IBM Cognos Analytics

The starting price for IBM Cognos Analytics is slightly higher. The On Demand version costs $15 (£12.09) per user per month, for one to 200 users.

Cognos’ enterprise-grade software comes in two variations: On Cloud Hosted and Client Hosted.

On Cloud Hosted (for up to 10,000 users) starts at $40 (£32.23) per viewer licence per month. Other user roles are priced separately.

The Client Hosted version, for on-premise hosting, starts at $450 (£362.64) per year, with an admin subscription.

Power BI and IBM dashboard visualisations

Example Power BI and Qlik Sense dashboards

2. Data connections

Power BI

Microsoft listed 166 connectors for Power BI in May 2021. Popular connectors include Salesforce, Oracle, Google Analytics, QuickBooks, SAP, and Microsoft applications. An experienced Power BI integration team can also help you build custom data connectors.


IBM Cognos Analytics

IBM Cognos supports a wide range of relational, OLAP, and DMR data sources. The most common connections include IBM, Oracle, Microsoft, ODBC, Informix, external repository, SAP, Sybase, TM1, XML.

Cognos allows you to combine data from multiple sources into “packages” with the Framework Manager tool. Cognos’ data security features cover data inside Cognos and also the security defined within the data source itself.

3. Data visualisations and dashboards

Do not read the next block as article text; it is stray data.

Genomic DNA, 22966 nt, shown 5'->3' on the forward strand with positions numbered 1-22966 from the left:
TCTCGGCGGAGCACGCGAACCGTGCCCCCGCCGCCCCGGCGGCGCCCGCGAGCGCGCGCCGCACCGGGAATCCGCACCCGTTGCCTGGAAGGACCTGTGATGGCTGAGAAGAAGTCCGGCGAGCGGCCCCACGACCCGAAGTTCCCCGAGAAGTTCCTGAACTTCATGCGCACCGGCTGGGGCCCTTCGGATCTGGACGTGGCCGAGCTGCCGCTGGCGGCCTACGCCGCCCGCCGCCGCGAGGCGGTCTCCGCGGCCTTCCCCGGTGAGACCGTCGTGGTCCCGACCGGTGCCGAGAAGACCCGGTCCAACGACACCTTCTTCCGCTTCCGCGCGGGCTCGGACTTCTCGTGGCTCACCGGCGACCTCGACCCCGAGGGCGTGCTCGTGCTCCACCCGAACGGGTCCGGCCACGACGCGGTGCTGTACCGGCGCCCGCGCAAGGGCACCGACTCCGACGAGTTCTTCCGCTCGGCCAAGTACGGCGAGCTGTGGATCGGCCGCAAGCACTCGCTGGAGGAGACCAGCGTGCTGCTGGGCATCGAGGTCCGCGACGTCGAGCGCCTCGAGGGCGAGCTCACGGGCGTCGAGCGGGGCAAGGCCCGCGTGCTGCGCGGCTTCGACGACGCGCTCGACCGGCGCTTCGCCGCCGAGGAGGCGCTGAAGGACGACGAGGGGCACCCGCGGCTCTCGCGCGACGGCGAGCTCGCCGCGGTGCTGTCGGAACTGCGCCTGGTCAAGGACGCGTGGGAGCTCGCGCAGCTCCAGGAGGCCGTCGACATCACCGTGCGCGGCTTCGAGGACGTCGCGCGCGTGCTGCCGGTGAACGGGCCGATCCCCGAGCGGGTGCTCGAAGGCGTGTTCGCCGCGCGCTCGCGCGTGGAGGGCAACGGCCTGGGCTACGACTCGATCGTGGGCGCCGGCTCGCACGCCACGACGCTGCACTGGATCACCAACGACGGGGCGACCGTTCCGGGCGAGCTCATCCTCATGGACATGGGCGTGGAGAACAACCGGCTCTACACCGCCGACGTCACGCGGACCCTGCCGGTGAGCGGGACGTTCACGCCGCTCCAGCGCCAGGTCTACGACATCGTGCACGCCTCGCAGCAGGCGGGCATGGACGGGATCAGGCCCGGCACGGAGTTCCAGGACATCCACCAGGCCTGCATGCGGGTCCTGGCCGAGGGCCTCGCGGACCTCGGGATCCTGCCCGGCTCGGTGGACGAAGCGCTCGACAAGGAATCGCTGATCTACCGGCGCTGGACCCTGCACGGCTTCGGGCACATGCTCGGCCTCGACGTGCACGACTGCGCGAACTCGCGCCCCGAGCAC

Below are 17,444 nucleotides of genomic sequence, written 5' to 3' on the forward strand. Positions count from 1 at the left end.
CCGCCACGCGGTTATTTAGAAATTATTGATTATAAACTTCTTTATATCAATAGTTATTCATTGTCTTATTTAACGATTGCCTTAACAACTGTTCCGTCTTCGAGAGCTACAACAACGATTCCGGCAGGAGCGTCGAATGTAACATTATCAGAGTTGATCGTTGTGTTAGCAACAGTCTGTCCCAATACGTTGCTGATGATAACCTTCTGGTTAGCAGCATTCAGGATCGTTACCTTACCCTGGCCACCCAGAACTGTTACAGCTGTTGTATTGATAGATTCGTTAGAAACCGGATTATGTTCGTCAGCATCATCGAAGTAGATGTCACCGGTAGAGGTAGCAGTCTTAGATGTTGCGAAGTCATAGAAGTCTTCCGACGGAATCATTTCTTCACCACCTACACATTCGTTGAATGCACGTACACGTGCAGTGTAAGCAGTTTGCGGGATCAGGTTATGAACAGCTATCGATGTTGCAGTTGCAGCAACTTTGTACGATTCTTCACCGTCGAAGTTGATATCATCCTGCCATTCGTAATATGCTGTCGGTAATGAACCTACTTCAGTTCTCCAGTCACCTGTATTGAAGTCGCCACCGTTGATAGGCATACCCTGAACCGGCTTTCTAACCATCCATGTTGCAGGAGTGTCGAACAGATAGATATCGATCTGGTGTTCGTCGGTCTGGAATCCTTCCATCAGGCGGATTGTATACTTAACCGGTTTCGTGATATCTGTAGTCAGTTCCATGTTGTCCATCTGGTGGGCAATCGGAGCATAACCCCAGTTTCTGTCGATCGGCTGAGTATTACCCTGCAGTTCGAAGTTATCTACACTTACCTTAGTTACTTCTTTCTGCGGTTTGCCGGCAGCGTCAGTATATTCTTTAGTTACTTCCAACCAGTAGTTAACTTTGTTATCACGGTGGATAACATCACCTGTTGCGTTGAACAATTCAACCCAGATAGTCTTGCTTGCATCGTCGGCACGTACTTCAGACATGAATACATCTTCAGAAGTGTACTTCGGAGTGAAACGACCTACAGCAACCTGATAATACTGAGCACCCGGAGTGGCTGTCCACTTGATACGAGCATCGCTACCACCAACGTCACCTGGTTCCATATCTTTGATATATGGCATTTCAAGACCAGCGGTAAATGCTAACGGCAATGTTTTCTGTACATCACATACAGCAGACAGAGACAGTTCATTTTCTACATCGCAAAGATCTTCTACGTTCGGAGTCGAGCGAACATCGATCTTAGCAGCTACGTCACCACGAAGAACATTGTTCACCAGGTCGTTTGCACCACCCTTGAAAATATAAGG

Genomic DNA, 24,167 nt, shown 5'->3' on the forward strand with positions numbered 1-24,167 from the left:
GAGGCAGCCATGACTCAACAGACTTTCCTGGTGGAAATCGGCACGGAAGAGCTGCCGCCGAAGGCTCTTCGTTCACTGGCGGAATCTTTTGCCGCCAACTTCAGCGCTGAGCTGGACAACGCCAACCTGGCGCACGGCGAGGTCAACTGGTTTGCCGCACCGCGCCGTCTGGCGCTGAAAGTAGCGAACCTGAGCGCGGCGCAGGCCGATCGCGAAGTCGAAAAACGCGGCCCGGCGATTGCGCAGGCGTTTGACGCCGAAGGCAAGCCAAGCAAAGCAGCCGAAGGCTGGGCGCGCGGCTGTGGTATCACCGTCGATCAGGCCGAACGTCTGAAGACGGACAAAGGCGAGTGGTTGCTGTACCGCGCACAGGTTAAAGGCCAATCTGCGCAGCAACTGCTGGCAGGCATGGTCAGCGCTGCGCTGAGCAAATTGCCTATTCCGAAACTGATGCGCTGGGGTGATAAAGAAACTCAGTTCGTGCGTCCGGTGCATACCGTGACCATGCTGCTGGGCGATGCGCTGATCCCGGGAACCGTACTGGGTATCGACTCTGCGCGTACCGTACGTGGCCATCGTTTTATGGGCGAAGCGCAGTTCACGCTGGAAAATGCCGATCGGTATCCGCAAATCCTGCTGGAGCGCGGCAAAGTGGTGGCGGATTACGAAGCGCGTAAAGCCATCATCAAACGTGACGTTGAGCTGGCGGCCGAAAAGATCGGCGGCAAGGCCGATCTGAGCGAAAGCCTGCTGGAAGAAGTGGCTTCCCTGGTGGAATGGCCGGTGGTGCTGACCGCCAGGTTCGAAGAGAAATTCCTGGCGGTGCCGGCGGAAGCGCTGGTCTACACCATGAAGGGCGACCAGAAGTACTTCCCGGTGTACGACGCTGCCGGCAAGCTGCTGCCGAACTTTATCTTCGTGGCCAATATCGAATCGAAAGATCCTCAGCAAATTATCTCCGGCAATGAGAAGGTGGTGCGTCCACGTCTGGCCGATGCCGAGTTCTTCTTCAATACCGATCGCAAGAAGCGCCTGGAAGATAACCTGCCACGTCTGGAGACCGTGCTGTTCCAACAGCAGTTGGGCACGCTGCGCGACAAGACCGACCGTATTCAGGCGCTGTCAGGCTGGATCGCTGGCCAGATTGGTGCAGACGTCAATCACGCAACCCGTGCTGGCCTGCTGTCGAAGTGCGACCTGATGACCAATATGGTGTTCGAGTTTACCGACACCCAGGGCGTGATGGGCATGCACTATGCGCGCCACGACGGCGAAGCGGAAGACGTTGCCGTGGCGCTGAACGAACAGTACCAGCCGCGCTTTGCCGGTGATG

Power BI

Power BI’s built-in visualisations include area charts, bar charts, clustered columns, scatter charts, doughnuts, and more. An expert Power BI development team can help you create highly customised visualisations as well.

IBM Cognos Analytics

Cognos allows you to share insights in two formats: dashboards and stories. A story is a set of visualisations played in order, so you can build up to a compelling conclusion.

Cognos makes dashboard creation simpler with the ability to drag and drop data into auto-generated visualisations. You can quickly drill down into the data and share via email or Slack.

4. AI capabilities

Power BI

One of Power BI’s most time-saving features is its natural language queries. You can type Google-like queries and get smart answers from your data. For example, the query “What is our most profitable department?” would find and present the relevant data for you to use.


IBM Cognos Analytics

Cognos also has plain language queries, via its AI assistant. The answers are presented to you in an auto-generated visualisation. Cognos also helps you predict seasonal trends through time series modelling.

5. Platforms and devices

Power BI

As of May 2021, Power BI supports all major browsers except Internet Explorer 11. The Power BI mobile apps work on iOS, Android, and Windows 10 devices.


IBM Cognos Analytics

Cognos supports major browsers including Chrome, Firefox, Internet Explorer, Microsoft Edge, and Safari. You can access the Cognos web-based UI on an iPad tablet (iOS 11 or later). The Cognos mobile app runs on iOS and Android phones and tablets.